We have two Atkins and Hoyle 23X23 inch overhead hatches. These hatches are of superior quality and for being so large, are extremely strong. However, as everything else on the boat, ours are about 36 years old and need some serious love. The hatches need new acrylic, new seals, and new bedding. To give you an idea of how bad of shape they are in, when I (Ryan) braced myself to use all my strength, will, and ingenuity to get the acrylic out; I pushed on it and it came right out!!!! That is no good! but I’ll take it 🙂
Here is what the acrylic looks like, these are not scratches or scuffs, this is internal cracking and crazing:
So, we know what we want: to restore the fantastic hatches and replace the acrylic. Now how to go about it… We wrote to Atkins and Hoyle who we truly believe to be a fantastic company with great customer support. They could replace the acrylic and clean everything up with new seals and ship them back to us for about $1,300 not including shipping to Canada ($650 a hatch including labor). They guarantee their work for a year against any leaks and we’re sure would do excellent work, after all, they made the hatch in the first place. They would sell me the needed materials for a DIY job for $500 a hatch.
Then we came across an add in a sailing magazine for “Hatchmasters” which as it turns out is Select Plastics in Connecticut. We wrote them and ended up talking to Tony, who is in charge of all hatch repairs, on the phone. We really liked Tony and felt that he would do an equivalent if not better job than Atkins and Hoyle. His price was better too: $1,000 ($500 a hatch) with a one and a half year guarantee against leaks plus he would throw in some bedding sealant for me when shipping them back. Pretty cool. We came so very close to putting those hatches in a box and sending them right up!
Problem is – we really don’t have $1,000!!!
Luckily for us, it was just the time to take a break and on our break we had a lot of time to research what exactly goes into a “marine grade” hatch. In our research we found a couple key components:
1- Cast Acrylic, it has to be cast, not extruded and it has to be acrylic, not polycarbonate which will sag. Polycarbonate (Lexan) is stronger than Acrylic but for such a large hatch with no support it would not work. Don’t get me wrong, it works in some applications, just not here. In our research we happened upon some information that said the marine industries standard is Evonik Cyro Industries Acrylite. Works for us.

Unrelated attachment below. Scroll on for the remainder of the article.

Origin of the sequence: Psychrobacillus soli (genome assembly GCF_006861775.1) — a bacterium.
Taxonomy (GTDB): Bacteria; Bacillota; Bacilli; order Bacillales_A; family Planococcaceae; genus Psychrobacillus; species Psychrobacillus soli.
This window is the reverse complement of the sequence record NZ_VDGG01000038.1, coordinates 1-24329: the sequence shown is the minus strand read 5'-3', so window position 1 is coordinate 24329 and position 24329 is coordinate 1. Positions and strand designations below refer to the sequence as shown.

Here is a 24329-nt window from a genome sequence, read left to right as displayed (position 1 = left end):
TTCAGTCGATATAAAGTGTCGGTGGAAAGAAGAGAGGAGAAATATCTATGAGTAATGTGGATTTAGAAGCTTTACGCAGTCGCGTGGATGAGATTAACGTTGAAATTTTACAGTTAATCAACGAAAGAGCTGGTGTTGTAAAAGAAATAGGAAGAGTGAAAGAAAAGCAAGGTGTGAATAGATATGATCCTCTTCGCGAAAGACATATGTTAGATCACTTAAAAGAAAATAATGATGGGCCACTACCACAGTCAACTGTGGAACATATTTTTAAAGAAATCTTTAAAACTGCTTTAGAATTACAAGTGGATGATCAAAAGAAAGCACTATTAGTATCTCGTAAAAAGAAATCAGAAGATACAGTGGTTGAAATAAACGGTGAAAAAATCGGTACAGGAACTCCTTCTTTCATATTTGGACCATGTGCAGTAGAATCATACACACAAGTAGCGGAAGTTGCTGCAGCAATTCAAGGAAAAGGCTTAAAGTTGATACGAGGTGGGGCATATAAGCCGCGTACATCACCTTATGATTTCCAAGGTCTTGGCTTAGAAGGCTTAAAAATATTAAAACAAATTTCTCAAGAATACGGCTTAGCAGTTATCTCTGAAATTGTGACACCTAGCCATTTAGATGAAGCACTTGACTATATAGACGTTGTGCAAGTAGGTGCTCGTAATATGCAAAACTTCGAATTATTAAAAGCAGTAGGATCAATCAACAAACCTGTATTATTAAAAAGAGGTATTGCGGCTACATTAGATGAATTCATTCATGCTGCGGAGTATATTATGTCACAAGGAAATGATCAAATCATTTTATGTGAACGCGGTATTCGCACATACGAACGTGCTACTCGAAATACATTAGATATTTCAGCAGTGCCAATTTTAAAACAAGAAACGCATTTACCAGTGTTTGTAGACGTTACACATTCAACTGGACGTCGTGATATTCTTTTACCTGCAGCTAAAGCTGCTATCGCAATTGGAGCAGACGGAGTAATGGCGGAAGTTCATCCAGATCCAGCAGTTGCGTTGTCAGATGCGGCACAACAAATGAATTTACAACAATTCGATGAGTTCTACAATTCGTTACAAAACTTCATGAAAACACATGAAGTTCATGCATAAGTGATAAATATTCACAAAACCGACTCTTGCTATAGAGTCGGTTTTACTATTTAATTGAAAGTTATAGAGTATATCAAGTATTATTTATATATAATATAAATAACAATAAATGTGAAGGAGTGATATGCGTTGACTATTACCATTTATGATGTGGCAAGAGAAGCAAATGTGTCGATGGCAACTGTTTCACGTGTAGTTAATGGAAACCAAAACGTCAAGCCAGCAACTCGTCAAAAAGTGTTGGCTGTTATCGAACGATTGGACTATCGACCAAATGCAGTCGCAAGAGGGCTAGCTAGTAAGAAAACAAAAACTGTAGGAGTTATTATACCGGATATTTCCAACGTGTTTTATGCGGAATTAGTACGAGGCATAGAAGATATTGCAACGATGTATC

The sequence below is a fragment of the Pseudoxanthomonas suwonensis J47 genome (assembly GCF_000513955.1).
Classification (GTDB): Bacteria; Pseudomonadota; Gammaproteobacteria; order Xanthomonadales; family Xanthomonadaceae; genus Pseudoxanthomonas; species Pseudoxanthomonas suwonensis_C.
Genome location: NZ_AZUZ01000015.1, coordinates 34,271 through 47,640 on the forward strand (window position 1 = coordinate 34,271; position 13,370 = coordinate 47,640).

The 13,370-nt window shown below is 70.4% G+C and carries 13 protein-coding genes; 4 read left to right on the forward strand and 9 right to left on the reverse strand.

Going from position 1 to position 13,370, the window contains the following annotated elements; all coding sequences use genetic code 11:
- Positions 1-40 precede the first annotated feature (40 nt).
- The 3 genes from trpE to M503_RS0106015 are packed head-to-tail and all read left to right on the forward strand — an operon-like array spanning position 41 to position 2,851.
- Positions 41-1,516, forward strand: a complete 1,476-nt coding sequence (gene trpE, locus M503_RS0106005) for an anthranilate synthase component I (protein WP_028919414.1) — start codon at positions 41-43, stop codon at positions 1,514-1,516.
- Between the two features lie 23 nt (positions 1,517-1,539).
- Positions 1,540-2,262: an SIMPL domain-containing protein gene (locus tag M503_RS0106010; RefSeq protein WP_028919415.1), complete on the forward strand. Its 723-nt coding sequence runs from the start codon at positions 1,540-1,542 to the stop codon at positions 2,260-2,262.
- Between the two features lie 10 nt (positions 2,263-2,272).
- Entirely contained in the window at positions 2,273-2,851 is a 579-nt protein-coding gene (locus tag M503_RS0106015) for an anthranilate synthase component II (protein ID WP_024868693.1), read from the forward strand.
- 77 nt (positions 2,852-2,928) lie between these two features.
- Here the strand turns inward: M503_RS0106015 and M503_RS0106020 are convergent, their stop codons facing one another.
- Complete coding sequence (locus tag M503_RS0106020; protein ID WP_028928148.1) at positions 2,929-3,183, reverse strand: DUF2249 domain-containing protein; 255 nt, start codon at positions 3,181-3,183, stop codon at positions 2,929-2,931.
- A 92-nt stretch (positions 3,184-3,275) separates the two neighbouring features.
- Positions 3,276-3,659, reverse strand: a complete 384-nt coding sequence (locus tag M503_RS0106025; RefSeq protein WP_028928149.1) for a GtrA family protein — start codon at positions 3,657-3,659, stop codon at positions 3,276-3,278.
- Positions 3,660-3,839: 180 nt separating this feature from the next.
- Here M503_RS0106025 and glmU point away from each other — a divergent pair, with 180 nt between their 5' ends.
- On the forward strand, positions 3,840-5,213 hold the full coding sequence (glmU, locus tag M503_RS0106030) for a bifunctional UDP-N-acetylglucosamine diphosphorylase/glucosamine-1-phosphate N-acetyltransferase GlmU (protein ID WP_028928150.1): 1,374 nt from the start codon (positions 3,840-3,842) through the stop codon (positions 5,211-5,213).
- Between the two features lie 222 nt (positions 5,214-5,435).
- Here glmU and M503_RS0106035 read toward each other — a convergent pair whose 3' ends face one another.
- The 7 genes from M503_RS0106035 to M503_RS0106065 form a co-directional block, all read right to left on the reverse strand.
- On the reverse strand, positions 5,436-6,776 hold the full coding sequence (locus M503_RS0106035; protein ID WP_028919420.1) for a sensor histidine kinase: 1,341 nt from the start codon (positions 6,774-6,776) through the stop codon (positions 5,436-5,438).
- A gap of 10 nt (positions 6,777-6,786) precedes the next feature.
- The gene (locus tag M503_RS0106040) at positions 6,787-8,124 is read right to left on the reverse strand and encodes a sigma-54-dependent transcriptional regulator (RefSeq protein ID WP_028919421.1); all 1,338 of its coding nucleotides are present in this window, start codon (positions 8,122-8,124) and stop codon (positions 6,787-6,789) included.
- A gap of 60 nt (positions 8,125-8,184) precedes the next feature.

2- The seal of the acrylic to the metal frame is a science that requires care and know how, the acrylic actually has to float so that it can move around all while maintaining an absolutely water tight seal. Luckily and by chance we have experience in this from a repair we did to our Catalina which has an overhead skylight. Dow Corning 795 is an excellent sealant for this application even though it doesn’t have the words “marine” or “boat” on it (nor does it have the accompanying price tag!)
3- The hatch should actually add strength to the deck where it is located. We are good to go on this – Atkins and Hoyle aluminum frames are rock solid – bonded properly they are going to offer excellent structural stability.
Then it hit us… we can do this.
So here we are, new acrylic ordered from Evonik Acrylite cut to the exact size we need: $200 and in the mail on its way. New gasket material ordered from Pelland Enterprises for $62 including shipping. Side note here: the A37 IOA has a great article on replacing the gaskets on the Atkins and Hoyle overhead hatches. Check it out HERE. However “Clean Seal” who makes the cord stock will only sell 100ft + roll. We only need 15 feet and I couldn’t justify buying the rest. Pelland Enterprises buys from Clean Seal and sells however much you want with no minimum. Good stuff.
Its time to begin the real work: cleaning up the aluminum!
Erin really did not like doing this but she did a good job. I gave her the hatch without 5200 on it and I took to blistering my hands laboriously removing the 5200 from my hatch base.
This is going to take some time, the metal has to be sterile clean!